Sunday 24 July 2016

Democracy rules, OK!

For as long as I can remember I have, despite having a British passport, been a republican. Kings and queens are sooo 19thC and the antics of the British royal family in the 1990 (annus horribilis etc.) made the whole thing into a raree show. Part of the problem was the celeb-ification of royals, along with footballers and Big Brother contestants by tabloids and glossies like OK!  Before the Falklands War, the press generally tugged their forelocks and didn't report the private indiscretions of the rich; since then every wart and peccadillo is in the public domain.
Q1. Which of these is not a celebrity gossip magazine?:
¡Hola! - Now - heat - Dink! - CLOSER - Hello!
Q2. Who gives a damn?

But last week I lost some of my marbles and wrote a piece about Leopold of Saxe-Coburg-Gotha and how he was head-hunted across Europe to be given free board and lodging and a carriage with horses . . . and a plumed hat, in various capital cities. He finished up in a palace in Brussels. His grandson (the point of royalty is that your children inherit the role, the funny hat and the carriage along with another cycle of accumulated inbreeding) is identified with A for Albert in the extraordinary 1910 picture of nine reigning European monarchs [R note the long symbolic penises swords trailing awkwardly along the floor of the chaps in the front row]. There's another Saxe-Coburg-Gotha in the picture identified with an F for Ferdinand Tsar of Bulgaria. They were both second cousins to UK King Edward VII whose funeral brought so many decorated chests to London for the photo.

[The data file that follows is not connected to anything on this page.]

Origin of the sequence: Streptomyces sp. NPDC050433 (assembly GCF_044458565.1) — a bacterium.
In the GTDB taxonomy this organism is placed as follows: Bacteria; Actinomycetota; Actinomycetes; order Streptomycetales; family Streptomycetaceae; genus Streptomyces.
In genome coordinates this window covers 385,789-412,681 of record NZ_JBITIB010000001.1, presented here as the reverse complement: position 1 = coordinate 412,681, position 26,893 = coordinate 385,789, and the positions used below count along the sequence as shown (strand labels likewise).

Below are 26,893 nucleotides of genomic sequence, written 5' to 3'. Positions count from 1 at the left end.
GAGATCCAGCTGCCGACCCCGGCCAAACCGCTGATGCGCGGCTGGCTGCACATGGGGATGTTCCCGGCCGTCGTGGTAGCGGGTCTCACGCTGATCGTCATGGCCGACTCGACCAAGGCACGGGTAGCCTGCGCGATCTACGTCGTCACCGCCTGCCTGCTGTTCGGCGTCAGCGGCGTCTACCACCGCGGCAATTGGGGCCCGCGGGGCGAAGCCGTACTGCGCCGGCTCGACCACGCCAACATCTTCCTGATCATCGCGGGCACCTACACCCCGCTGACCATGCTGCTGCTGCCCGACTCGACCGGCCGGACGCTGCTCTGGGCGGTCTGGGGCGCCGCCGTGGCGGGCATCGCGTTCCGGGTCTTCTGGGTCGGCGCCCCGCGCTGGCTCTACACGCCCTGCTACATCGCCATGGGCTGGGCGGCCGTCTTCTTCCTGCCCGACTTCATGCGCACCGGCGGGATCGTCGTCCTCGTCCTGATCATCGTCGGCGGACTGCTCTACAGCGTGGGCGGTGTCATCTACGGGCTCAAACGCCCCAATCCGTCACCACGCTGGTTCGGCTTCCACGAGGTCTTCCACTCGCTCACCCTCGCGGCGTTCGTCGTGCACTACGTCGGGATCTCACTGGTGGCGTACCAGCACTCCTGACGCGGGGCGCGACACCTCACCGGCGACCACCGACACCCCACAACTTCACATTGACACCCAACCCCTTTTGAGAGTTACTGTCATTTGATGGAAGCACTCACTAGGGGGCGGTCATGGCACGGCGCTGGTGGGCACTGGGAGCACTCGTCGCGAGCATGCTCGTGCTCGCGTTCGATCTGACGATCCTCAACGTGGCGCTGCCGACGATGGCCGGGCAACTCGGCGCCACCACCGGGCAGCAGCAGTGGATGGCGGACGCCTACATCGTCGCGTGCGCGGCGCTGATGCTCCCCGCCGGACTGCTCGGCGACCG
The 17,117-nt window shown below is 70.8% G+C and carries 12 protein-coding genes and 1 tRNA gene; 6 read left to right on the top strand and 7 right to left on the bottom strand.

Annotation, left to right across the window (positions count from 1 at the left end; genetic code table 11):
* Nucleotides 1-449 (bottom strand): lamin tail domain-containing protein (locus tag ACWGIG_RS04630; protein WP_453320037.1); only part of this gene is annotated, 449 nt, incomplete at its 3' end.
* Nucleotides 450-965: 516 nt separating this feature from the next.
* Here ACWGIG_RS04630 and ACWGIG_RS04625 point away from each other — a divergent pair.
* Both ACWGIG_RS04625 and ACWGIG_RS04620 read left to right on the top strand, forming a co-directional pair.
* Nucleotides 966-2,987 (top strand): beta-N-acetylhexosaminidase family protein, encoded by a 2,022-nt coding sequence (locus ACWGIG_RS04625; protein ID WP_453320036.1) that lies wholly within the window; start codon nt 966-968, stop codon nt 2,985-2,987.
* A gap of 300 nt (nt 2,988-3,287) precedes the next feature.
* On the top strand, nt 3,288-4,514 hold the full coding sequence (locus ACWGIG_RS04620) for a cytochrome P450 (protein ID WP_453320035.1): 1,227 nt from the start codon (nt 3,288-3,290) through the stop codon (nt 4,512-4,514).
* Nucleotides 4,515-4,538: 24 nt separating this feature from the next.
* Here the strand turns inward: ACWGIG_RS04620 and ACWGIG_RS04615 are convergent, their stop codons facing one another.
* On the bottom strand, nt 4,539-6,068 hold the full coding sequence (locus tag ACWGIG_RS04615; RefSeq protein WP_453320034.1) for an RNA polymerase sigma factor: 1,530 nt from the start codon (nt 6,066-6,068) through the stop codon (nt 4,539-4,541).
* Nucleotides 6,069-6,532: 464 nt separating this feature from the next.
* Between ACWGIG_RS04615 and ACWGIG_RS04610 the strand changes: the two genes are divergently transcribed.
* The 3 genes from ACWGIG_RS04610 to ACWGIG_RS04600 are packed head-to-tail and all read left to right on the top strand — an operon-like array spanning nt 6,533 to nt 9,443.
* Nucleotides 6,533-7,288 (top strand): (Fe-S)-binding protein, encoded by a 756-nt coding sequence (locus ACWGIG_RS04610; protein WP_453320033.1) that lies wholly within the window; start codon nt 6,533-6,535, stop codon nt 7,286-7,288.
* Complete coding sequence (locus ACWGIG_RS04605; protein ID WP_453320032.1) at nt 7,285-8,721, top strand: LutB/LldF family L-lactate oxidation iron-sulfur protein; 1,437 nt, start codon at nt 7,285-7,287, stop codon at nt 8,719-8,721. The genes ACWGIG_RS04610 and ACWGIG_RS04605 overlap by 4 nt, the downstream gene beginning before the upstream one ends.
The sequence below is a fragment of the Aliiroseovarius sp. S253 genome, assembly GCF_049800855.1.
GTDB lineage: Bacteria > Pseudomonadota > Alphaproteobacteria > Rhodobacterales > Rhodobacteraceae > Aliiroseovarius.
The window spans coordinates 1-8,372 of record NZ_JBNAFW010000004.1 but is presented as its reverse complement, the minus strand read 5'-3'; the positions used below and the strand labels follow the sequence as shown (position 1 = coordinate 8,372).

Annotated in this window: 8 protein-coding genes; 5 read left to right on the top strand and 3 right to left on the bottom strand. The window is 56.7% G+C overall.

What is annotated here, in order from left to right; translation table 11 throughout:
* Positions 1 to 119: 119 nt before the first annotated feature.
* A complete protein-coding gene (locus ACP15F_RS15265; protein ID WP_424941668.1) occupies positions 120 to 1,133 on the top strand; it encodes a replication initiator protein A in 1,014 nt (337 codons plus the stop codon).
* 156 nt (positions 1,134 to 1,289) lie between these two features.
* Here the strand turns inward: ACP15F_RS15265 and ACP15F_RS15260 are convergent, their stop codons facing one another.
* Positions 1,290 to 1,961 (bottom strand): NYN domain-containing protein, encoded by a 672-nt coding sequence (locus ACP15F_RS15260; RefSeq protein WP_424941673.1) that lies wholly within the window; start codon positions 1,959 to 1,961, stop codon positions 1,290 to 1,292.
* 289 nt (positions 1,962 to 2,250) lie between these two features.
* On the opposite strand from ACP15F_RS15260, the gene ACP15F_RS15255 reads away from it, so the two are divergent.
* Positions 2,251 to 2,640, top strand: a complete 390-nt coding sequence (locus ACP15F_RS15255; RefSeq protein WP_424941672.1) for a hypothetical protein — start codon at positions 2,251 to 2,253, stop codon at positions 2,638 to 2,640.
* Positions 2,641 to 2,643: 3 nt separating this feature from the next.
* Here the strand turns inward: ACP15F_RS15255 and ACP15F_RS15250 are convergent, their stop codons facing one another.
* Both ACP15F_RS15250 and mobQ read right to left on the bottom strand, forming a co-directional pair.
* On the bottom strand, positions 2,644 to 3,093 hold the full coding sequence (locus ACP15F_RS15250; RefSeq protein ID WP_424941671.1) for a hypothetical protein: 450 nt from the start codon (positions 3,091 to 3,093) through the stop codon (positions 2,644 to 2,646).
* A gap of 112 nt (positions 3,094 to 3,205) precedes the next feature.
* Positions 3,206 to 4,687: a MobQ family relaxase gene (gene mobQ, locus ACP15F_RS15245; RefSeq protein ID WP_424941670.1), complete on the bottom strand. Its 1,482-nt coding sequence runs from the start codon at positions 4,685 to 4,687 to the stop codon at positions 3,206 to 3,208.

Ferdinand's mother was Princess Clémentine of Orléans, an immensely wealthy, shrewd and ambitious descendant of Louis XIV Le Roi Soleil. She used her money and family connexions to blag a crown for her favorite son. She had to go to the furthest reaches of Europe to find a billet for her boy but eventually installed him in part of the disintegrating Ottoman Empire. To make it more convenient to visit the borders of civilization she personally funded a branch railway line to connect Sofia to Vienna and Paris. Ferdinand was not without assets having been trained as a botanist and entomologist. That makes it sound sciencey but I don't think it amounted to more than that fact that he collected pressed flowers and skewered butterflies. Clémentine was pushing at an open door because the crown of Bulgaria had been offered to Billy and Jack across the face of dynastic Europe before the local boyars voted Ferdinand in. Queen Victoria was shocked "He is totally unfit ... delicate, eccentric and effeminate ... Should be stopped at once." Sounds a bit catty, probably because her sons collected stamps rather than butterflies. The stamps turned out to be a very sound investment.

That line of Saxe-Coburg-Gothas contributed the Tsars of Bulgaria, in name at least, for the whole of the 20thC. Ferdinand's son Boris was head of state from 1918 to 1943. Bulgaria capitulated to the Nazis in 1941, but Boris led a concerted effort to prevent Bulgarian Jews from being shipped to Treblinka. He died of heart-failure, possibly poisoned, in 1943 after a stormy meeting with Hitler. His son Simeon was six years old at the time and still nominally Tsar. He was exiled from his native land and educated in Spain where the family was given asylum. Another dynastic picture [R] shows Simeon with his family wife Doña Margarita Gómez-Acebo y Cejuela and kkkkkids Kardam, Kiril, Kubrat, Konstantin & Kalina
In 1990, shortly after the fall of communism, Simeon returned to Bulgaria where his passport says he is Симеон Сакскобургготски [Simeon Sakskoburggotski]. In 2001 he launched a new political party, National Movement for Stability and Progress (Национално движение за стабилност и възход НДСВ) aka National Movement Simeon II, which swept to power in July of that year, so that on 24th July 2001, 15 years ago today, the Tsar became the democratically elected Prime Minister of the country which his Great Grandmother had bought for her son. The most vehement anti-monarchist can hardly object to that. If you're going to object to the fact that rich and privileged people get disproportionately elected to high office in democracies, you're objecting to a helluva lot of Presidents of the US and European Prime Ministers.

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